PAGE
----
Telegraph Avenue, by Michael Chabon
For all the verbiage there’s not much here - but then there is. If you’re looking for interior looks at characters and a memorable story, you won’t find either. But then that’s the way of this postmodern novel genre. (I won’t go into any depth here in my views of this genre, but you can find my perhaps jaundiced perspective on it at this location).
What you will find in this book of Chabon's is a look at one of the U.S.’s premier melting pots, the San Francisco/Oakland Bay area, its people, the day-to-day cross currents, this pot’s people, and their reactions to changing times and the cultural clashes they can’t seem to avoid.
The story sprawls about the lives of a few central characters - Archy Stallings, his wife Gwen Shanks, and Nat Jaffe and his wife Aviva Roth. Archy and Nat own a small recording business, and a large business juggernaut threatens to swallow them. Gwen and Aviva are midwives, their livelihood in turn threatened by the biases and business interests of big-time medical establishments.
Chabon allows many other characters to wander in and out of these core characters’ lives, all in an attempt to depict the conflicts between corporate realities and entrepreneurial struggles, black, white and Asian American conflicts - even a smattering of gender issues.
Sounds like a damn fine read, doesn’t it? It is - and it isn’t.
The main problem is that Chabon’s narrator dominates the story, even the characters’ lives. As a reader, you’re allowed little depth to the characters; you’re only allowed to see what the narrator allows you to see, which is largely their reactions to various events and conditions. This of course gives you some idea of the characters’ depths, but mostly you’re allowed only a two dimensional view of them reacting to social stimuli.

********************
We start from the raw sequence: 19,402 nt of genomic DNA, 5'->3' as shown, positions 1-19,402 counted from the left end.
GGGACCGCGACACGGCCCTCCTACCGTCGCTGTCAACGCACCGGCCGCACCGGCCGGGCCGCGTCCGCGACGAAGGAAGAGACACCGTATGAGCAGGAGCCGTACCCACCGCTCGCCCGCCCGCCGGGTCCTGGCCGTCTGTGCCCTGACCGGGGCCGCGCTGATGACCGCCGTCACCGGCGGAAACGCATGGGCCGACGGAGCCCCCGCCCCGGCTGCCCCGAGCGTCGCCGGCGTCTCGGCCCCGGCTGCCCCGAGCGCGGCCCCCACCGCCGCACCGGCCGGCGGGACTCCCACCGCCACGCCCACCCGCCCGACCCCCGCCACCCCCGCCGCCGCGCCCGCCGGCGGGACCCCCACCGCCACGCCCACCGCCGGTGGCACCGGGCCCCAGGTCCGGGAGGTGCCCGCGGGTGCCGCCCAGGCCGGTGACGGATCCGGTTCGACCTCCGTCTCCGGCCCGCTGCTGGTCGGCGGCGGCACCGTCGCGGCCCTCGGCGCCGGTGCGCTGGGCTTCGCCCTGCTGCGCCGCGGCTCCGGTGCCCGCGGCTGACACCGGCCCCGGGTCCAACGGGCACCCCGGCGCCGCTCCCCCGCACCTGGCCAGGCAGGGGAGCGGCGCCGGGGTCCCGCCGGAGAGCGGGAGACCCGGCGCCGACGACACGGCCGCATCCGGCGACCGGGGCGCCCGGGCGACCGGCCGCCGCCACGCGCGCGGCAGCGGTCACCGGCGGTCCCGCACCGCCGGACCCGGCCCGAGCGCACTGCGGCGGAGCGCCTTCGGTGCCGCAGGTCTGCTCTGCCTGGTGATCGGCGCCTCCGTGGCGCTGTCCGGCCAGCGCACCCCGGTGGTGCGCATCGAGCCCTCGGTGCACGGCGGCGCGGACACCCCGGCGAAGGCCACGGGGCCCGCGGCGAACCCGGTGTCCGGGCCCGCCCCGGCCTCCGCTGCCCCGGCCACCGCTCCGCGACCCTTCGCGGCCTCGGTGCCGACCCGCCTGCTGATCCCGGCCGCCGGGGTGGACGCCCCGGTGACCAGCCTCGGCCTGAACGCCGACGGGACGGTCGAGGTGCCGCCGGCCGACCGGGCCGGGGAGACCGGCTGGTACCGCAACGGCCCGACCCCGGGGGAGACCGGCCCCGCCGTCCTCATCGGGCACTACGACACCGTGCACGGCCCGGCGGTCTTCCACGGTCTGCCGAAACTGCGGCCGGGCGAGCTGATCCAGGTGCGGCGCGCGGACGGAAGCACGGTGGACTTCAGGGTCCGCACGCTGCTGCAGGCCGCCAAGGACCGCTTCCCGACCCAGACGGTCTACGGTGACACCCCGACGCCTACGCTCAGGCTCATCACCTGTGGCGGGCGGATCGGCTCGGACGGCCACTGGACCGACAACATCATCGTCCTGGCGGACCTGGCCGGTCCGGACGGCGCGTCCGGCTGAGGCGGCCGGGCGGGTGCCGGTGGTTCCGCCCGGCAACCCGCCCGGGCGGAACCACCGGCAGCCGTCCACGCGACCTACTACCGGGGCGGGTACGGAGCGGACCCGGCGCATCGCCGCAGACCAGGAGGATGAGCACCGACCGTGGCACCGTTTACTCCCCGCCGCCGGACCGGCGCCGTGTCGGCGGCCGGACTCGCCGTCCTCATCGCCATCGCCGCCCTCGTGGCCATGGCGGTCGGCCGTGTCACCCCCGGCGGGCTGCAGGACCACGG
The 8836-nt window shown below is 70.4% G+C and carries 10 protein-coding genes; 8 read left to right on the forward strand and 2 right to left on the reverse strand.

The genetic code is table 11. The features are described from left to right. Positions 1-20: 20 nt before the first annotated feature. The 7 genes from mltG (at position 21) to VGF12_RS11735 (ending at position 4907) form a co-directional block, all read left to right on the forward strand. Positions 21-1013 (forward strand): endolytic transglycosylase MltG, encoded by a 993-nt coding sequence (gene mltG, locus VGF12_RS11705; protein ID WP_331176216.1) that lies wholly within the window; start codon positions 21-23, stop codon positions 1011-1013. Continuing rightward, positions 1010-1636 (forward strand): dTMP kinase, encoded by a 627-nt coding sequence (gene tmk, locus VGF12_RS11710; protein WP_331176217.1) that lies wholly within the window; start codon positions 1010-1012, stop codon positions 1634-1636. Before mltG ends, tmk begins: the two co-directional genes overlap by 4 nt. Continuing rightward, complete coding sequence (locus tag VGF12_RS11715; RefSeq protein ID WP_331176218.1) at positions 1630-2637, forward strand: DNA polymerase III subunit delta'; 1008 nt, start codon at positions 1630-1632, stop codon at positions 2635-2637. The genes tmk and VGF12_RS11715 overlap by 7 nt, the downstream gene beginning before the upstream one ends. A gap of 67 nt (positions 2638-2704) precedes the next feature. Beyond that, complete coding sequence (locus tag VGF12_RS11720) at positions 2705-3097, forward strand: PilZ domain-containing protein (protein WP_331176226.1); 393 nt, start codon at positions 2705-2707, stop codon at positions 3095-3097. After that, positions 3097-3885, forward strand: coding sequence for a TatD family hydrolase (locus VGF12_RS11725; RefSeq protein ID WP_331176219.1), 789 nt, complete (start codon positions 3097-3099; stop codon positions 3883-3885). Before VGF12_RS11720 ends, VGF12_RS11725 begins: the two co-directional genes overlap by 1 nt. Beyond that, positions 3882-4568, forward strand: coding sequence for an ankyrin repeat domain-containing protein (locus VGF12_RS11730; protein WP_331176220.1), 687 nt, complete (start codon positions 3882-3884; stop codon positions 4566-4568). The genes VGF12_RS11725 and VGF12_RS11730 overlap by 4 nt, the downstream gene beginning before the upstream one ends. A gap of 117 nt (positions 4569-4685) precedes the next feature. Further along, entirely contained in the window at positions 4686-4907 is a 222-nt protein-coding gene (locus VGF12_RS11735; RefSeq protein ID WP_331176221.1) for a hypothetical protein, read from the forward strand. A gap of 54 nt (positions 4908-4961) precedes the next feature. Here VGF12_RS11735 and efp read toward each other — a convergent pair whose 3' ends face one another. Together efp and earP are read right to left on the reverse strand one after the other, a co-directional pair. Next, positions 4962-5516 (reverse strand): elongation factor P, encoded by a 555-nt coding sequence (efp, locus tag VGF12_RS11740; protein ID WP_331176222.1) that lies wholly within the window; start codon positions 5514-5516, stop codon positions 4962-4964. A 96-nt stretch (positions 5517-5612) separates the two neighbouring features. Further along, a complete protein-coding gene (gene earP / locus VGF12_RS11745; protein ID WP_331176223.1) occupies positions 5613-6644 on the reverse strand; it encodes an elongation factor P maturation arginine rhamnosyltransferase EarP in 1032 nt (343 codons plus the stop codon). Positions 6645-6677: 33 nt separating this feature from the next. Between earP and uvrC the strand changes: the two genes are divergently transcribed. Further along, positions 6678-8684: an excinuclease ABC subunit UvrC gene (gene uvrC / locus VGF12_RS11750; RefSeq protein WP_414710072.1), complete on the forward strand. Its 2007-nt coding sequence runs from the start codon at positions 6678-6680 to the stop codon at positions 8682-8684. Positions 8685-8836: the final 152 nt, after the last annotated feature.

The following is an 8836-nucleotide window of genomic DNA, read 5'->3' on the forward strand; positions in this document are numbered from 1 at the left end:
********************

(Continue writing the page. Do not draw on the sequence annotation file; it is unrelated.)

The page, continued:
This predominance seems to violate one of the precepts of the storytelling craft, which is to present characters and situations as a microcosm in ways that suggest that microcosm magnified to macro scale. This approach to depicting twenty-first century life is long on detail, but it doesn’t make a novel personal to the reader. In a sense, reading a novel like this is like scanning raw data on a computer printout. That’s not the project of literature, and it’s not a healthy state for a novel.
To be sure, Chabon’s talent is monumental. His writing, given the limitations of this subset of literary novel, is spectacular, and any aspiring writer would do well to study the ways he describes things, the metaphors and similes, the analogies and allusions.
He’s written books that are more reader-friendly, though, and I’d hate to see him go the way of Miles Davis’ jazz, in which the trumpet player decided, “Screw the audience, I’m just going to play for me,” and he began turning his back to the crowd during gigs.
My rating: 12 of 20 stars
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Native American culture. Education. Creative writing.